Knox Elementary School librarian Tracy Woods, center, looks on as students dig through a pile of newly donated books Tuesday morning. (Jay Sowers | Times-Journal)
Knox Elementary School librarian Tracy Woods, center, looks on as students dig through a pile of newly donated books Tuesday morning. (Jay Sowers | Times-Journal)

Area elementary schools receive donated books Tuesday

Published 6:21pm Tuesday, April 29, 2014

Children at Knox Elementary and Cedar Park Elementary can no longer say they are tired of picking up the same books from their school libraries after the two schools received some 1,500 donated books Tuesday morning.

Lucas Blankenship, planner and economic development specialist with the University of Alabama’s Center for Economic Development said the donations made through UACED’s Books for the Blackbelt program are the organization’s attempt to battle illiteracy in the region.

“We feel that education is the cornerstone for economic development within the state, so we are trying to build a foundation,” Blankenship said. “We start with these children and we grow from there.”’

Bob Weber, a research assistant with UACED, said Tuesday’s donation followed similar drop-offs at schools in Marion as well as Choctaw and Butler counties.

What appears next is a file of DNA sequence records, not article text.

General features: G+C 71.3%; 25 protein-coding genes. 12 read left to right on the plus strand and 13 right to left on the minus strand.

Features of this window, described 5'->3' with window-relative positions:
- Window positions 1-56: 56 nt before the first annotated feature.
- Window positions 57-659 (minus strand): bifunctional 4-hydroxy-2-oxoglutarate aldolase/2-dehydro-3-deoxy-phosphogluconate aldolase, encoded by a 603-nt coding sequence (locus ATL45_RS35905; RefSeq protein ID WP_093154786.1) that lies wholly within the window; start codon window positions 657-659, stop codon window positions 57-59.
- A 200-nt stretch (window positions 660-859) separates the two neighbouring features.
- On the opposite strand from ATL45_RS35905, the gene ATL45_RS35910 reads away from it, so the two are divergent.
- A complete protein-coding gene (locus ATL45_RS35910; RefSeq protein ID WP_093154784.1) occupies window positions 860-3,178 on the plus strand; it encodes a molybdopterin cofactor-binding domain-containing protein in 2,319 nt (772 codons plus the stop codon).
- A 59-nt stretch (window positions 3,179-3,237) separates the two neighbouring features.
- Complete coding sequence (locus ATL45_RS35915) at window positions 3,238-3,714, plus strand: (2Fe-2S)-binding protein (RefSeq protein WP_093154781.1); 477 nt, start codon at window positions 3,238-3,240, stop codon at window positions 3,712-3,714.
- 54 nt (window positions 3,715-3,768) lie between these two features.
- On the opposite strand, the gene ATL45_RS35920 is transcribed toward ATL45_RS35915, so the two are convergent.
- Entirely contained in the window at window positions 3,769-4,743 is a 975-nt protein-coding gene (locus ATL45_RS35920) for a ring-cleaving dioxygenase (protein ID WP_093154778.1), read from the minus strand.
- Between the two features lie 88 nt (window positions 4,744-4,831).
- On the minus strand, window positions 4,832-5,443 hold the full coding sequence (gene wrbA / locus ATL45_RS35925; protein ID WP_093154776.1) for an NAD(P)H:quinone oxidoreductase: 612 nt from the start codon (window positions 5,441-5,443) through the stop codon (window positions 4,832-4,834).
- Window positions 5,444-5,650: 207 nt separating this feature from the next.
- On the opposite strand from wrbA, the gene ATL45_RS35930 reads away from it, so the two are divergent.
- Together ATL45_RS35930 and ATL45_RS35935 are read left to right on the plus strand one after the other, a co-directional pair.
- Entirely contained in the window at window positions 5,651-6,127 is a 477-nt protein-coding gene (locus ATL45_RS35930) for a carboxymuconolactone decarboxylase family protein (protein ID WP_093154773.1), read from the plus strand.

“The Black Belt school superintendents choose where we are going to donate each year,” Weber said. “We collect books year round, and when we’ve collected enough we will take them to where they are being donated.”

Tracy Woods serves as the librarian for both Knox and Sophia P. Kingston Elementary schools in Selma, and she said the 750 donated books that will soon line the shelves at Knox are sure to be scooped up by the school’s voracious young readers.

“These kids are lined up to pick up a new library book almost before I can get in here in the morning, so it’s a big deal to have new books because you don’t want the kids to get bored with the books you have to offer,” Woods said. “This donation has books from so many genres for them to enjoy.”

Woods said students at both schools have already expressed interest in flipping through the pages of the new books.

“This is a gigantic deal for everyone here,” Woods said. “And the students are very excited about this program at both schools.”

Leave a comment

You must be a registered user and signed in to comment on this article and view existing comments.

Editor's Picks